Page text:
Oregon football began its final week of preparation before Saturday’s spring game with a focus on a new versatile offense.
Head coach Mario Cristobal thinks the offense will run mostly out of shotgun and pistol formation, but hinted at the possibility of going under center as well. He even mentioned the famed fourth-down play by the Eagles in this past Super Bowl, where tight end Trey Burton threw a touchdown to quarterback Nick Foles, as a reference for some of the plays they are trying.
New running backs coach Jim Mastro has helped implement the “pistol” offense, which seems to be a focal point this season. The pistol is just a hybrid of two traditional offenses. The quarterback is in a shotgun position but not as far behind the center, while the running back is directly behind him, like a more traditional, under-center offense.
“We go fast, and the addition of the pistol gives us a couple things that I think are hard to defend,” Cristobal said. “We’re trying to continue to evolve. If you come back the exact same way as before, you’re gonna have a difficult time.”
Mastro was one of the innovators of the offense during his 11 years at Nevada as running backs coach. Toward the end of his time there, his pistol offense with Colin Kaepernick and Vai Taua rushed for 8,700 yards and broke Craig James and Eric Dickerson’s NCAA record for most rushing yards by a tandem in a career.
Although he has the most experience with the pistol, he is not the only coach on Oregon’s staff who has used it. Cristobal used it at Alabama, and offensive coordinator Marcus Arroyo used it at Oklahoma State.
“I’m just helping them,” Mastro said. “They just kinda wanted some new ideas I think and different philosophies. I am just staying in my lane and doing what I am told and giving them ideas I think will help us.”
Mastro says the running backs faced the biggest challenge with the change, but they have seemingly grasped the concepts very well thanks to stressing attention to detail.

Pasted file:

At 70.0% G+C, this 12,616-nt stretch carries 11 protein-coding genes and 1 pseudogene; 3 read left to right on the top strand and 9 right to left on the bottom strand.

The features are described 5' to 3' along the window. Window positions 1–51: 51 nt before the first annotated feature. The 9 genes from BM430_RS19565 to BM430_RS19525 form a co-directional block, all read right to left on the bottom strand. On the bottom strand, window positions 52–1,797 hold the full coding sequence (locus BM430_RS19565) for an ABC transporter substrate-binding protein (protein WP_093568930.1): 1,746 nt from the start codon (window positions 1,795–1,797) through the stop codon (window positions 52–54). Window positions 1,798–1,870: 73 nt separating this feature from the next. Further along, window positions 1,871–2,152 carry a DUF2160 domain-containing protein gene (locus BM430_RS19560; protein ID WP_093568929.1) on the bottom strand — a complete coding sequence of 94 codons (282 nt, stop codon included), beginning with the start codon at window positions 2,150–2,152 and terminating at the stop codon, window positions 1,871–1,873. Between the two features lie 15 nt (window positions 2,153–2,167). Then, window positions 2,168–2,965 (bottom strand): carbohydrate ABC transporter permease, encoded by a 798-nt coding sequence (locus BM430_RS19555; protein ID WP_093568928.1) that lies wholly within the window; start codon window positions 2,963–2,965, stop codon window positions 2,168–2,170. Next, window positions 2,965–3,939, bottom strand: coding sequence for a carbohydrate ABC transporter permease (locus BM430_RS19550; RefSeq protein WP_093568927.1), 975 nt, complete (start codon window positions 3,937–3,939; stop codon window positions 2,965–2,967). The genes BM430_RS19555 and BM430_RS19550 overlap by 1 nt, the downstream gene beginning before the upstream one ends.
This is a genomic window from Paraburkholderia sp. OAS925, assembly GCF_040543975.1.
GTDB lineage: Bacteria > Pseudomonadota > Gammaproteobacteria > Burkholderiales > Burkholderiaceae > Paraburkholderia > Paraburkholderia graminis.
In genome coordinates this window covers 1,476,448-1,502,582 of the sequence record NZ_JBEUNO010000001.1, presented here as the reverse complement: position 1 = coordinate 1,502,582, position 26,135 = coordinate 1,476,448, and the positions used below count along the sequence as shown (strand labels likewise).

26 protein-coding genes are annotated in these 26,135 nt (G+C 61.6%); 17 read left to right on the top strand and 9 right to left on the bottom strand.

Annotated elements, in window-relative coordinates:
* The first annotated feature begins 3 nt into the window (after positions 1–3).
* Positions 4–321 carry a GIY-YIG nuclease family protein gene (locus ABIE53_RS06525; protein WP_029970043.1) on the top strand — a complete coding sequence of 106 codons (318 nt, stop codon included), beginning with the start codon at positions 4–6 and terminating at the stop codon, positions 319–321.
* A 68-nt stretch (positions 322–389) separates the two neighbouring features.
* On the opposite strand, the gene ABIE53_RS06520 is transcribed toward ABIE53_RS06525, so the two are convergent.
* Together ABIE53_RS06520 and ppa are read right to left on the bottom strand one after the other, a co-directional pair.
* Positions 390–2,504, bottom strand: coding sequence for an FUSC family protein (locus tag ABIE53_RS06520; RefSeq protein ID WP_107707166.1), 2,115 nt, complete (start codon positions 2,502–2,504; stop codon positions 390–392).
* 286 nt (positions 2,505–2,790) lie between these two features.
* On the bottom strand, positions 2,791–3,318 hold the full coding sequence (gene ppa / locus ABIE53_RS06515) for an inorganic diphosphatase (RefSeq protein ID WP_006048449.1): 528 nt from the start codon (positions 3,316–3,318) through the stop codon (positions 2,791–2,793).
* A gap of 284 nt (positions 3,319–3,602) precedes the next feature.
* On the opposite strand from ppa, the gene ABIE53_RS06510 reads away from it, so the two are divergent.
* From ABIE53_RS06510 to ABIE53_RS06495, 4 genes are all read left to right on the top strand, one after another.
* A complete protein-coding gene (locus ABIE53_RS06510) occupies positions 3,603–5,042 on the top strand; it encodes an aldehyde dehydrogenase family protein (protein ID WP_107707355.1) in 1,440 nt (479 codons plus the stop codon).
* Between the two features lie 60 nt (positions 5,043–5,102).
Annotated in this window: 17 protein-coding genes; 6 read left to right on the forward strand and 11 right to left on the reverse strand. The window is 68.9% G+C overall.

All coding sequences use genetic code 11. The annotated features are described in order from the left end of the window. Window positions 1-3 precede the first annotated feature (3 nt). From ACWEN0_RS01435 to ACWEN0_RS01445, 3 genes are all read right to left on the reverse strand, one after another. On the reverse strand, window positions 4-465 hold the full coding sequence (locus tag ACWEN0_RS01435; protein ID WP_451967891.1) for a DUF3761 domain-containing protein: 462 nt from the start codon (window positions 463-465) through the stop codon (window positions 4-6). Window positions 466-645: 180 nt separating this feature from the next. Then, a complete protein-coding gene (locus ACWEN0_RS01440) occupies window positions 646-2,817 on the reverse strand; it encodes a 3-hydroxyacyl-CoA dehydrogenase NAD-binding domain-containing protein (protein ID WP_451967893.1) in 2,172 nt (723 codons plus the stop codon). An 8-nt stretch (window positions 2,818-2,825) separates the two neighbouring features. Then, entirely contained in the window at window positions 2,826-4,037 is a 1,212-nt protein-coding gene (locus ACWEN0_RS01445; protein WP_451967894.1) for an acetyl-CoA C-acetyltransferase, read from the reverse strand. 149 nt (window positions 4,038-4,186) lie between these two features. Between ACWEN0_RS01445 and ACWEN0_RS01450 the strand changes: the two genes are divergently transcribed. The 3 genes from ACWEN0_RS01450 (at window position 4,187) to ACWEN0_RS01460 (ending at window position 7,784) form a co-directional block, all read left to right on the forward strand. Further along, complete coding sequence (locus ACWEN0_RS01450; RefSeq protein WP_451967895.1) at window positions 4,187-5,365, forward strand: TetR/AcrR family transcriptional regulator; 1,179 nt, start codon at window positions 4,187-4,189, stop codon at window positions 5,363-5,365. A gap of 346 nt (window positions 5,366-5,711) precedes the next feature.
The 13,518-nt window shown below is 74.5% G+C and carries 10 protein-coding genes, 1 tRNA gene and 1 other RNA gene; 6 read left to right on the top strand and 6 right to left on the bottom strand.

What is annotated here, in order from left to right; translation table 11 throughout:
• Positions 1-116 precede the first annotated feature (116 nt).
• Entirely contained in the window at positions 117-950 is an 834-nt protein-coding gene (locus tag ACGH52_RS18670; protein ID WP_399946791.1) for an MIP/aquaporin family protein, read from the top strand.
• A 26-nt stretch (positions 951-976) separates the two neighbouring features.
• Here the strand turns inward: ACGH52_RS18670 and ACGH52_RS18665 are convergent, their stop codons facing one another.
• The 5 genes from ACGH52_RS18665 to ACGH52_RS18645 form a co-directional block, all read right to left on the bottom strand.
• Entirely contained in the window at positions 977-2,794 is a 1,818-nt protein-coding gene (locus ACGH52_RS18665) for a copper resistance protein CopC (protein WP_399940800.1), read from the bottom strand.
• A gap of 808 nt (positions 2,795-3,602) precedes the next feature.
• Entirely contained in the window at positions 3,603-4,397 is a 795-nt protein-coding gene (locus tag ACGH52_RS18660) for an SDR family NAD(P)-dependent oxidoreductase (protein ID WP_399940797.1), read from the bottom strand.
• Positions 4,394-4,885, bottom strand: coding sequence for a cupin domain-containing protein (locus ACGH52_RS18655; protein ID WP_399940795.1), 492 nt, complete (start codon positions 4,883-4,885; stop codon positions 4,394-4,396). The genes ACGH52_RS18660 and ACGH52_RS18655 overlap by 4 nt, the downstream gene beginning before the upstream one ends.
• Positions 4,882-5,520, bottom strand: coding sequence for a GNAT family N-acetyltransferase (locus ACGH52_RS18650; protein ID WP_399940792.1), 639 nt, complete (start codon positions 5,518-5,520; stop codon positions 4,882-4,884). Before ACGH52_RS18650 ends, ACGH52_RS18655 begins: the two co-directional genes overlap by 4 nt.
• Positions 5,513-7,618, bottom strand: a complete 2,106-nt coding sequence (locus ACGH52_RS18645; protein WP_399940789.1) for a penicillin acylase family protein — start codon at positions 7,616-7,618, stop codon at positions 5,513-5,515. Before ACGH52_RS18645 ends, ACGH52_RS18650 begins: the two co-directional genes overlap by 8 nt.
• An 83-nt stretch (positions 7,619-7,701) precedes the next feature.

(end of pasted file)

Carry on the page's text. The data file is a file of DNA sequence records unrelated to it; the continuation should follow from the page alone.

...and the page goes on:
“When you’re in the pistol, the footwork of the quarterback and the running back is everything,” Mastro said. “When you’re offset and in the gun, there is a lot of leeway for mistakes. In this offense, in that formation, there’s not.”
The pistol reached its peak in popularity in 2012 when the San Francisco 49ers and Kaepernick ran it on their way to the Super Bowl. Lately, however, the offense has faded.
“No one is really doing it,” Mastro said. “Everyone kind of got away from it. We want to be majority in it. I think it makes defense show their hand a little bit.”
Mastro praised the offense’s ability to camouflage the play type by having running backs on both sides of the quarterback.
“You have zone-read football to both sides of the field,” Mastro said. “Your play action game is much more dynamic. It brings a lot to the table and coach Arroyo is doing a heck of a job finding new ways to use it.”
The change has been much easier for quarterback Justin Herbert. The junior feels the offensive scheme is still the same despite the new formations.
“It’s not a major difference,” Herbert said. “We’re not changing up any of the offense, we’re just putting them in different spots.”
The new-look offense will most likely be on display a little this Saturday for the spring game, but players are still hesitant to give anything away.
“I don’t know if I can spoil that,” Tony Brooks-James joked. “It’s gonna be different though.”
Follow Maverick Pallack on Twitter @mavpallack